Illinois’ new clean energy law could be a regulatory playbook for other states

The following is a contributed article by Carrie Zalewski, chairman of the Illinois Commerce Commission, as well as Jordan Graham, policy advisor to the chairman, and Tanya Rabczak, legal and policy advisor to the chairman.

On Sept. 15, Illinois Gov. JB Pritzker, D, signed into law a historic bill to decarbonize the state’s energy sector, transition it to clean and renewable forms of generation, and do so with a focus on equitable job creation. Under the Climate and Equitable Jobs Act (CEJA), Illinois became the first Midwest state to commit to net-zero carbon emissions, setting a deadline of 2050.

While CEJA’s decarbonization targets and workforce development components appropriately grabbed headlines, less has been written about the numerous utility regulatory requirements and challenges associated with enacting the law. Over the next two-plus years, the Illinois Commerce Commission (ICC) will work under tight statutory deadlines to resolve complex questions about how the distribution grid should be planned and operated in order to achieve the law’s aims: accommodating and incentivizing more renewable generation, increasing deployment of customer-owned distributed energy resources (DER), and hastening uptake of electric vehicles (EVs), all while ensuring grid reliability and a just and reasonable distribution of the costs and benefits of these transformational efforts.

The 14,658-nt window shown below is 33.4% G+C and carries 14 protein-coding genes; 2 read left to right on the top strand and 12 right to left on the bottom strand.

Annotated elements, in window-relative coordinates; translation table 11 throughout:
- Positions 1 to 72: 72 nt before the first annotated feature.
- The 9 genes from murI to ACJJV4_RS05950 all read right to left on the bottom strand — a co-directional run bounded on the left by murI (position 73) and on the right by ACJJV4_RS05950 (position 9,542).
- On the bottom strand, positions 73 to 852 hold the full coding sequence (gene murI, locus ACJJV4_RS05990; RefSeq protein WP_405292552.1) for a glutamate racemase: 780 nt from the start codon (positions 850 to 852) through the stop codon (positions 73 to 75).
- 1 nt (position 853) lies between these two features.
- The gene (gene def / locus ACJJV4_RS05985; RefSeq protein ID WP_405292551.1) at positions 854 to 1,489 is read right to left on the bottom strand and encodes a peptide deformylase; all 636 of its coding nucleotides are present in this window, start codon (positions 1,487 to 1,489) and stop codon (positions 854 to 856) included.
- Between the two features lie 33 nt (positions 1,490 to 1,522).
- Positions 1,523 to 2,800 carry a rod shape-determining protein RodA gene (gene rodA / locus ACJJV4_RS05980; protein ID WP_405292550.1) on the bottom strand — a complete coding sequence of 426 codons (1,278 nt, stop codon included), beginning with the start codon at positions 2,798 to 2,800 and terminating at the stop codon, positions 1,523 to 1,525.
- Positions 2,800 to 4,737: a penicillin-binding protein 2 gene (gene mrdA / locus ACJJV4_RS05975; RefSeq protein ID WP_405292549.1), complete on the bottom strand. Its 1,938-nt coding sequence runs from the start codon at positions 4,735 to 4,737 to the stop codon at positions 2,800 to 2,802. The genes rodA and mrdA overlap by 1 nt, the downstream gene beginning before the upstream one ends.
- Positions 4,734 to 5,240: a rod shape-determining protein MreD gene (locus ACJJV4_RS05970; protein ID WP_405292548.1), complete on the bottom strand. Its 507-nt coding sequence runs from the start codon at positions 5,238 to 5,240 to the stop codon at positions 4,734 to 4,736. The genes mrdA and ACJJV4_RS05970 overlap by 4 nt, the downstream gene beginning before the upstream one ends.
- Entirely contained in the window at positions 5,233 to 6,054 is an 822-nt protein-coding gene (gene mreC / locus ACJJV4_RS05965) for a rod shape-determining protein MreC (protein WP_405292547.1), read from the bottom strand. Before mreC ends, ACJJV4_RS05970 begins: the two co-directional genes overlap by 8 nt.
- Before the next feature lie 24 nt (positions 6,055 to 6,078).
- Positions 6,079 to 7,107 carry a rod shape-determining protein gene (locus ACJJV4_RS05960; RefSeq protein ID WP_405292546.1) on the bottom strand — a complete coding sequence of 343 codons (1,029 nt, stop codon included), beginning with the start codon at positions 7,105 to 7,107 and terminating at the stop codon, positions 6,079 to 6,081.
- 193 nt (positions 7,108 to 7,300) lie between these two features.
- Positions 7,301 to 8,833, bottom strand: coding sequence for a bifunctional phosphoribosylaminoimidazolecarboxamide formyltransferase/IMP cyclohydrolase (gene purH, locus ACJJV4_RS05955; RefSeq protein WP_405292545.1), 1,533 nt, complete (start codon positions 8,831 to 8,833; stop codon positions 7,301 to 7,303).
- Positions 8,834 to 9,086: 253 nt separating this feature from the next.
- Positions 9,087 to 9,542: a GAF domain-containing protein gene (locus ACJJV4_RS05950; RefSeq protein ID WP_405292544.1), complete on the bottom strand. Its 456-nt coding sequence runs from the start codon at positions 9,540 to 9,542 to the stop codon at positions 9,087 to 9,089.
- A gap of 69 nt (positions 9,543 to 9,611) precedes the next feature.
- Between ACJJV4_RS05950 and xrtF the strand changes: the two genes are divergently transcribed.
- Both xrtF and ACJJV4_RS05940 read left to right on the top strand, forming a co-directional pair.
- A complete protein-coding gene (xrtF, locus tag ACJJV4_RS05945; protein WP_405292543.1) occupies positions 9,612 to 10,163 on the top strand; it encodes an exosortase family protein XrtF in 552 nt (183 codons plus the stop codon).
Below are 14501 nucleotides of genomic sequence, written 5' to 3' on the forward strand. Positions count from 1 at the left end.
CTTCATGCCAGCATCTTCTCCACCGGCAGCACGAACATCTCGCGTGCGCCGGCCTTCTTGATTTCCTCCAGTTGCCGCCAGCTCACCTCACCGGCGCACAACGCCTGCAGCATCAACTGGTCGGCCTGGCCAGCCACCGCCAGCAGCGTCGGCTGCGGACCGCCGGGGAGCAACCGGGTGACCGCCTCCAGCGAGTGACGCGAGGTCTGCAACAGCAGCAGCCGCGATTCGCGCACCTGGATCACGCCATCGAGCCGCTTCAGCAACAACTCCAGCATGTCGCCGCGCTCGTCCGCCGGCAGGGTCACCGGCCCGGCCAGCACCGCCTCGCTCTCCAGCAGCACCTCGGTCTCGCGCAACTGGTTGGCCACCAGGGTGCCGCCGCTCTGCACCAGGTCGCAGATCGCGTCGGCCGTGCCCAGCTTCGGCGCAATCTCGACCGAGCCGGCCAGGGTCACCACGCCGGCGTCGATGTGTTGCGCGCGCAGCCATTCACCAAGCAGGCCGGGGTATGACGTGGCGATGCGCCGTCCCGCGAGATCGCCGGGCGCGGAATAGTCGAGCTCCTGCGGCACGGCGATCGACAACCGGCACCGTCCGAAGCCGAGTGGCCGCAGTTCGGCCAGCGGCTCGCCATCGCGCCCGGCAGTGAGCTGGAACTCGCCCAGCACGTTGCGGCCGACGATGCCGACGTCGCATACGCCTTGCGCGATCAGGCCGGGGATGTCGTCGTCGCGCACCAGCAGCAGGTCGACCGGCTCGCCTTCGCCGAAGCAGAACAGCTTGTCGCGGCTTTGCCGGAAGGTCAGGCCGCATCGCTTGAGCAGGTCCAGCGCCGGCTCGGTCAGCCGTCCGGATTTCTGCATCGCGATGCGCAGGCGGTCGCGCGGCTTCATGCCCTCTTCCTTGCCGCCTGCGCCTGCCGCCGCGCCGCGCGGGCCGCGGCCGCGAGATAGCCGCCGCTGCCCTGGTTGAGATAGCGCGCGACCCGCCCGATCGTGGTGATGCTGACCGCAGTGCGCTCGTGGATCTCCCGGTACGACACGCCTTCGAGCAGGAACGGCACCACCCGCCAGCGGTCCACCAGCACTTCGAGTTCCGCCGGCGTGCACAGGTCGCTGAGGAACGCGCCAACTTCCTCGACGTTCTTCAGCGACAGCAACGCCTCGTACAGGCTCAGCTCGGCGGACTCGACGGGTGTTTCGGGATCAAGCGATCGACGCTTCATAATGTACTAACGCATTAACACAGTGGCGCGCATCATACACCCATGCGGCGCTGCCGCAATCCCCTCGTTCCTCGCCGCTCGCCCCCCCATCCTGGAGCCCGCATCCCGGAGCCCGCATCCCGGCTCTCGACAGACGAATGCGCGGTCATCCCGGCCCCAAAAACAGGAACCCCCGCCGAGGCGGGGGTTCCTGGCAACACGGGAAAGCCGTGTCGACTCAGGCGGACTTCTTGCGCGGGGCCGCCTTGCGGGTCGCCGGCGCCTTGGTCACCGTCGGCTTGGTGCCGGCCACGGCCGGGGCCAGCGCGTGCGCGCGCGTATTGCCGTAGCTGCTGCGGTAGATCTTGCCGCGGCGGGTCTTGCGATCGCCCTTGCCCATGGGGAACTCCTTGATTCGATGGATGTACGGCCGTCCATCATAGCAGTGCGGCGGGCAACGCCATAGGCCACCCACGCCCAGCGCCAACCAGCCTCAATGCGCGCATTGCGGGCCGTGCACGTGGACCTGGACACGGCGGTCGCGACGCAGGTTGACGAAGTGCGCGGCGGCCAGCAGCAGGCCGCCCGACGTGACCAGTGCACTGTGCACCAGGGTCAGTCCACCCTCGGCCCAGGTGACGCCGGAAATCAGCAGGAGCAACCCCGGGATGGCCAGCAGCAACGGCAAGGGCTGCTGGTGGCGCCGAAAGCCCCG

If undertaken thoughtfully, the rapid succession of dockets coming before the Commission could serve as a regulatory playbook for other states similarly looking to adapt their grids for a clean energy future.

Already, the ICC has launched workshops on beneficial electrification, utility performance metrics, energy efficiency, DER interconnection and energy storage. We have initiated a docketed proceeding regarding a baseline audit of Illinois’ large utilities’ distribution grids and advanced metering infrastructure in order to get a clearer picture of the status quo. And the ICC staff has begun the process of initiating other studies, assessments and staff hirings required under the law. The next few years will be perhaps the most consequential and challenging in the ICC’s 100-year history.

Here are a few notable regulatory requirements under the new law.

Multi-Year Integrated Grid Plans: Under CEJA, large electric utilities – ComEd and Ameren Illinois – are required to file Multi-Year Integrated Grid Plans. The plans are intended to, among other things, support decarbonization, facilitate DER deployment, enhance reliability and resiliency, reduce grid congestion, and optimize grid assets. The ICC will approve utilities’ first multi-year plans by mid-December 2023. In providing strategies to address the grid’s long-term needs, the plans must holistically consider the cost effectiveness of numerous policies, from time-varying pricing, to energy efficiency programs, to the use of various other non-wires alternatives – including DER provided by customers and third parties.